The U.S. Motor Vehicle Owners' Right to Repair Act with compelling new language clarifying that nation's Federal Trade Commission's (FTC) role and car company trade secrets was reintroduced to Congres...
The U.S. Motor Vehicle Owners’ Right to Repair Act with compelling new language clarifying that nation’s Federal Trade Commission’s (FTC) role and car company trade secrets was reintroduced to Congress on May 3 by the legislation’s sponsor Rep. Joe Barton, (R-Texas), according to the Automotive Aftermarket Industry Association (AAIA).
“Early introduction of the legislation in the 109th Congress reflects a sense of growing support within the aftermarket industry and on Capitol Hill,” said Kathleen Schmatz, AAIA president and CEO. “Rep. Barton expressed optimism that the bill would pass this session when he addressed aftermarket businessmen at the recent AAIA Aftermarket Legislative Summit.”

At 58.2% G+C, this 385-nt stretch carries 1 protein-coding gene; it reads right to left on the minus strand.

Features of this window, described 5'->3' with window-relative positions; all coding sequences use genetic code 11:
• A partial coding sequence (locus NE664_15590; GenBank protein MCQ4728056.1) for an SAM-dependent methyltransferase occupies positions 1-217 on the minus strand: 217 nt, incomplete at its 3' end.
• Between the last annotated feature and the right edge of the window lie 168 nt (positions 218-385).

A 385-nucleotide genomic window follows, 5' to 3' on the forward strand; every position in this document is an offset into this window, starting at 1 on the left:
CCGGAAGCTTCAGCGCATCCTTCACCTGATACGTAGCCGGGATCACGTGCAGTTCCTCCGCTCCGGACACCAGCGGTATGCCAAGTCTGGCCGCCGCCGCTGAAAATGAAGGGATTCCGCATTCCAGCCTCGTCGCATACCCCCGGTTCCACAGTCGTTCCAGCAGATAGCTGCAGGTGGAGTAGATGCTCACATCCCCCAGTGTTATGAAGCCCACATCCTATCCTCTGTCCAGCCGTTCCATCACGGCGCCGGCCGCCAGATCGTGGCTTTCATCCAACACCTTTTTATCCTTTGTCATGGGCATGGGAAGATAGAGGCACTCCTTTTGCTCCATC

The legislation would require that the car companies make the same service information and tools capabilities available to independents that they provide their franchised dealer network. Architects of the Right to Repair Act added new language to clarify that car company trade secrets are protected unless that information is provided to the franchised new car dealer. New language also provides more detail on the role of the FTC in enforcing the legislation.
“The bill was never intended to steal the car company proprietary information, as opponents continually allege, however the language changes should help provide the car companies with the confidence that they will only be required to provide the information and tool capabilities that they had committed to in their September 2001 letter to Congress,” Schmatz said. “Passage of this legislation will ensure that the car company promises to make information available are actual commitments over the long term.”
“There never has been a better opportunity to pass this legislation than during the 109th Congress,” said Aaron Lowe, AAIA vice president of government affairs. “In the last Congress we succeeded in signing 118 cosponsors and received a very favorable hearing by the Commerce, Trade and Consumer Protection Subcommittee of House Energy and Commerce.”
In Canada, no similar legislation yet exists, allowing automakers to block Canadian shop access to repair information.